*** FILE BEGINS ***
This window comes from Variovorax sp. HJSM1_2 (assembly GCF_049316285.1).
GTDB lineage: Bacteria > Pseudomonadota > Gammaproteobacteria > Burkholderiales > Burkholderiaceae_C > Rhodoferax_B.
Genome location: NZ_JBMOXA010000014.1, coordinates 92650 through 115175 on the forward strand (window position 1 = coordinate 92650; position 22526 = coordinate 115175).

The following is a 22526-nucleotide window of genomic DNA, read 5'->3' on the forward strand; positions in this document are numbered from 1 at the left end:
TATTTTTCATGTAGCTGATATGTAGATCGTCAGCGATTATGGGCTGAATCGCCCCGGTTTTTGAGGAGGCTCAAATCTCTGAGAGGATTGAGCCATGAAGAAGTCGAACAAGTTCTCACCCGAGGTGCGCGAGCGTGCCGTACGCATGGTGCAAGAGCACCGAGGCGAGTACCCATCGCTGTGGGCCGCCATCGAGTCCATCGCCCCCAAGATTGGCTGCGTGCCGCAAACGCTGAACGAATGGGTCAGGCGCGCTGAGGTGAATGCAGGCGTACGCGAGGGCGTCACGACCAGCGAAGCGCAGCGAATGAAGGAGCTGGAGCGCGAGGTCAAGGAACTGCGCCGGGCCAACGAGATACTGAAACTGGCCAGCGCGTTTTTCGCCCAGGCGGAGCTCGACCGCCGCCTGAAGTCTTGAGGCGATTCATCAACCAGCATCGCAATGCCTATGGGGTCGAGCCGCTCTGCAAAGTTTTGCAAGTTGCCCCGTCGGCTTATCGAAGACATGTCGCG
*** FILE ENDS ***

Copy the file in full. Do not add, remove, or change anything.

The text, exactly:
This window comes from Variovorax sp. HJSM1_2 (assembly GCF_049316285.1).
GTDB lineage: Bacteria > Pseudomonadota > Gammaproteobacteria > Burkholderiales > Burkholderiaceae_C > Rhodoferax_B.
Genome location: NZ_JBMOXA010000014.1, coordinates 92650 through 115175 on the forward strand (window position 1 = coordinate 92650; position 22526 = coordinate 115175).

The following is a 22526-nucleotide window of genomic DNA, read 5'->3' on the forward strand; positions in this document are numbered from 1 at the left end:
TATTTTTCATGTAGCTGATATGTAGATCGTCAGCGATTATGGGCTGAATCGCCCCGGTTTTTGAGGAGGCTCAAATCTCTGAGAGGATTGAGCCATGAAGAAGTCGAACAAGTTCTCACCCGAGGTGCGCGAGCGTGCCGTACGCATGGTGCAAGAGCACCGAGGCGAGTACCCATCGCTGTGGGCCGCCATCGAGTCCATCGCCCCCAAGATTGGCTGCGTGCCGCAAACGCTGAACGAATGGGTCAGGCGCGCTGAGGTGAATGCAGGCGTACGCGAGGGCGTCACGACCAGCGAAGCGCAGCGAATGAAGGAGCTGGAGCGCGAGGTCAAGGAACTGCGCCGGGCCAACGAGATACTGAAACTGGCCAGCGCGTTTTTCGCCCAGGCGGAGCTCGACCGCCGCCTGAAGTCTTGAGGCGATTCATCAACCAGCATCGCAATGCCTATGGGGTCGAGCCGCTCTGCAAAGTTTTGCAAGTTGCCCCGTCGGCTTATCGAAGACATGTCGCG